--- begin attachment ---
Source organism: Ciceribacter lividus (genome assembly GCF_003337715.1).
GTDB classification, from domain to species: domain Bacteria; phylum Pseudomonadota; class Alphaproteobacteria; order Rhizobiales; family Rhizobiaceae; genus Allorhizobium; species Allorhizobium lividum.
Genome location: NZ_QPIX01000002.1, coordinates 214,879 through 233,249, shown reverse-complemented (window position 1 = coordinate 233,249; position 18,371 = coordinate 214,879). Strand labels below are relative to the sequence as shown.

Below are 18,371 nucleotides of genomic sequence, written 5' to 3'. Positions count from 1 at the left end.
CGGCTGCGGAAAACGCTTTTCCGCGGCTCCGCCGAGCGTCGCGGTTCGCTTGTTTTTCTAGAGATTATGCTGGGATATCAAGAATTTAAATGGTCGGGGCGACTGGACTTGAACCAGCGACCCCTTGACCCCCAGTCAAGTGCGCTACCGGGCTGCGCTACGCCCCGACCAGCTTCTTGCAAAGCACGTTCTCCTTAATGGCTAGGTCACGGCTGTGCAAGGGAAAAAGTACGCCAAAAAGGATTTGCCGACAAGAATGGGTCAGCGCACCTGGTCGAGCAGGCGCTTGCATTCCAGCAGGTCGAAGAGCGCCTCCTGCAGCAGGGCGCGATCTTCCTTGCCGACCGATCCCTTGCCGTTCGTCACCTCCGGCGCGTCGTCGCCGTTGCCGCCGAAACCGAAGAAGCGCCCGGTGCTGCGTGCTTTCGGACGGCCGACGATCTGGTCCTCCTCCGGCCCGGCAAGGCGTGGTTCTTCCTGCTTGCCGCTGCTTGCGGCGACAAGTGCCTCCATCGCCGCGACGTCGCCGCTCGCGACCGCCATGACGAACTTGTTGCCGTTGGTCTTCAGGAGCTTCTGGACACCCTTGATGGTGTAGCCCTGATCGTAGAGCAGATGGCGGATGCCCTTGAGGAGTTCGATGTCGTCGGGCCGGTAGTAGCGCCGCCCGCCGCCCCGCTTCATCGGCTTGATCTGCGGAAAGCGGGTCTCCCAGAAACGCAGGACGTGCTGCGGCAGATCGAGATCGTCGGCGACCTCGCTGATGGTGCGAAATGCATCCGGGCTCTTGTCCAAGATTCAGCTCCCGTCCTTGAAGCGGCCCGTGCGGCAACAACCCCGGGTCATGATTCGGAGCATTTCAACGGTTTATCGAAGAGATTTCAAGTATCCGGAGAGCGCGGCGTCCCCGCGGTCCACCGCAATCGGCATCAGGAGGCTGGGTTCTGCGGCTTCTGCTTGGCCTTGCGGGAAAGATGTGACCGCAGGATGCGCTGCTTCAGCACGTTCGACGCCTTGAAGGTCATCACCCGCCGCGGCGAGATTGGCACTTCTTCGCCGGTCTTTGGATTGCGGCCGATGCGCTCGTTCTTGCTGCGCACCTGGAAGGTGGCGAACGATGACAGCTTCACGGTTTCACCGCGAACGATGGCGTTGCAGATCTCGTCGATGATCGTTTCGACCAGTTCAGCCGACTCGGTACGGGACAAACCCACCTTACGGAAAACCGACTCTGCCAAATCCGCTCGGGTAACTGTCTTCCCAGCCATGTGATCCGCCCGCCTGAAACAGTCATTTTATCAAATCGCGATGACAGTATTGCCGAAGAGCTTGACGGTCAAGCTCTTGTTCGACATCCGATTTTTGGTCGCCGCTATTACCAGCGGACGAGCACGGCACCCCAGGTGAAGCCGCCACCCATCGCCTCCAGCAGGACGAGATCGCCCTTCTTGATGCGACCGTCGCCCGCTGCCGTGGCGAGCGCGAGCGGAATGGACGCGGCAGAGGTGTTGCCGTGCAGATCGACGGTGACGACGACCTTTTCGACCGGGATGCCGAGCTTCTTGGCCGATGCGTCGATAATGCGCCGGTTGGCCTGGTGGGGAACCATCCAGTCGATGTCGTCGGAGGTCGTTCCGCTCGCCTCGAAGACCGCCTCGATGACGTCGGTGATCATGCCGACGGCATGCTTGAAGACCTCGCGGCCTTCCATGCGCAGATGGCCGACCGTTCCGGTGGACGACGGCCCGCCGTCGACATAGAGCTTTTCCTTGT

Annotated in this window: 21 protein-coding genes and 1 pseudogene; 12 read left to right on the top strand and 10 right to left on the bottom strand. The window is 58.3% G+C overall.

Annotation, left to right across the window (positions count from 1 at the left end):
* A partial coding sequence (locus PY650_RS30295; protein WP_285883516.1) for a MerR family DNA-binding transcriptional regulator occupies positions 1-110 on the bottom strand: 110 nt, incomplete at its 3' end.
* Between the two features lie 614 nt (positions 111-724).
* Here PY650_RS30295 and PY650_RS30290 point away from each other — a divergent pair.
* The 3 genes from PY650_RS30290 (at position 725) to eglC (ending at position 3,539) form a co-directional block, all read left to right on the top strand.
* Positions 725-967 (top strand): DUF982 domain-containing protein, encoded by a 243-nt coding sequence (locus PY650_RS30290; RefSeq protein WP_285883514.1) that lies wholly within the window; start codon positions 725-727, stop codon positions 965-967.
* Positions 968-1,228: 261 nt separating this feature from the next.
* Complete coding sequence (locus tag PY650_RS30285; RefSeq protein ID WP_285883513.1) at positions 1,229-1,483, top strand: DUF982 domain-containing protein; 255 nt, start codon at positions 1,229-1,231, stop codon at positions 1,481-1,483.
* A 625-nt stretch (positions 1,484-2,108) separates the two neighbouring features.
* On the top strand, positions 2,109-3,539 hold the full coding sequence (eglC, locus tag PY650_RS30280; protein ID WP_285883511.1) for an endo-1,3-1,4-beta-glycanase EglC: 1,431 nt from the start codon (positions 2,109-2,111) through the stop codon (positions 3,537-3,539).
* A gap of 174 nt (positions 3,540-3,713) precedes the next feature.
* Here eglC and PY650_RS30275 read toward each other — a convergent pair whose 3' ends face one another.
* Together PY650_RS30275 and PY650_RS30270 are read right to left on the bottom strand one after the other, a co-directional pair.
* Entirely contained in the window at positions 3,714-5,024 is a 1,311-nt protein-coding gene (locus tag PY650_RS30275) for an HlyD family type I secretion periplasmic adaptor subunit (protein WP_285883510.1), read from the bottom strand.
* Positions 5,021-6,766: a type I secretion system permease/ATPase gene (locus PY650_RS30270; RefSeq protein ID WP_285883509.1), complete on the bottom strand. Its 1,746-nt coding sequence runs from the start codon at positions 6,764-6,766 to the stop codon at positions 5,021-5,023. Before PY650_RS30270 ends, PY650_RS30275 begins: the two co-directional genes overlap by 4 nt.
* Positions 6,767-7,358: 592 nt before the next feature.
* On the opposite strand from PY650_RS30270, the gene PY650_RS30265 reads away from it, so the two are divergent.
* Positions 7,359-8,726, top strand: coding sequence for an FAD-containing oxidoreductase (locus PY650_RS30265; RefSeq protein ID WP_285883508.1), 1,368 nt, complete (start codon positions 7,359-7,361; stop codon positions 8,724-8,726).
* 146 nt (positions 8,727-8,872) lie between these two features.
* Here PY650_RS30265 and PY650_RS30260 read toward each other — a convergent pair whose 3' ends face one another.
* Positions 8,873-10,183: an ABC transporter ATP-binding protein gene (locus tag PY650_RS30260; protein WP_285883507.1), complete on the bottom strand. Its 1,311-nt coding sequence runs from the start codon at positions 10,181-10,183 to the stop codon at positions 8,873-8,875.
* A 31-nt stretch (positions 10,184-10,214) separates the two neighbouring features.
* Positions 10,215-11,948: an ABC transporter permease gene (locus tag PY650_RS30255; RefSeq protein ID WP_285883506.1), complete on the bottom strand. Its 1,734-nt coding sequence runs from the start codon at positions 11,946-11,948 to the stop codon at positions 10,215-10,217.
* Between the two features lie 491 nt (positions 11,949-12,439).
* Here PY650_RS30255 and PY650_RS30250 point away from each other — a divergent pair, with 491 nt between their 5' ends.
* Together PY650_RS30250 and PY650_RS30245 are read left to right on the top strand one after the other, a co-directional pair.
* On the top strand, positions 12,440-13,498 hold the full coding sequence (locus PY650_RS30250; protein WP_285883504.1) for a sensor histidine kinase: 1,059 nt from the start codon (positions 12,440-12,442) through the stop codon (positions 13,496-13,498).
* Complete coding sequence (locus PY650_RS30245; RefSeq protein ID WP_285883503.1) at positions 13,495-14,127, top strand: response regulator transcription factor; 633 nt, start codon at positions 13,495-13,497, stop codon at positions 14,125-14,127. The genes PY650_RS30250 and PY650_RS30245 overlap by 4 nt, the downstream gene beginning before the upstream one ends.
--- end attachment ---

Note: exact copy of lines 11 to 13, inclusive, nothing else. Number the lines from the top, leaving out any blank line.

* The 3 genes from PY650_RS30290 (at position 725) to eglC (ending at position 3,539) form a co-directional block, all read left to right on the top strand.
* Positions 725-967 (top strand): DUF982 domain-containing protein, encoded by a 243-nt coding sequence (locus PY650_RS30290; RefSeq protein WP_285883514.1) that lies wholly within the window; start codon positions 725-727, stop codon positions 965-967.
* Positions 968-1,228: 261 nt separating this feature from the next.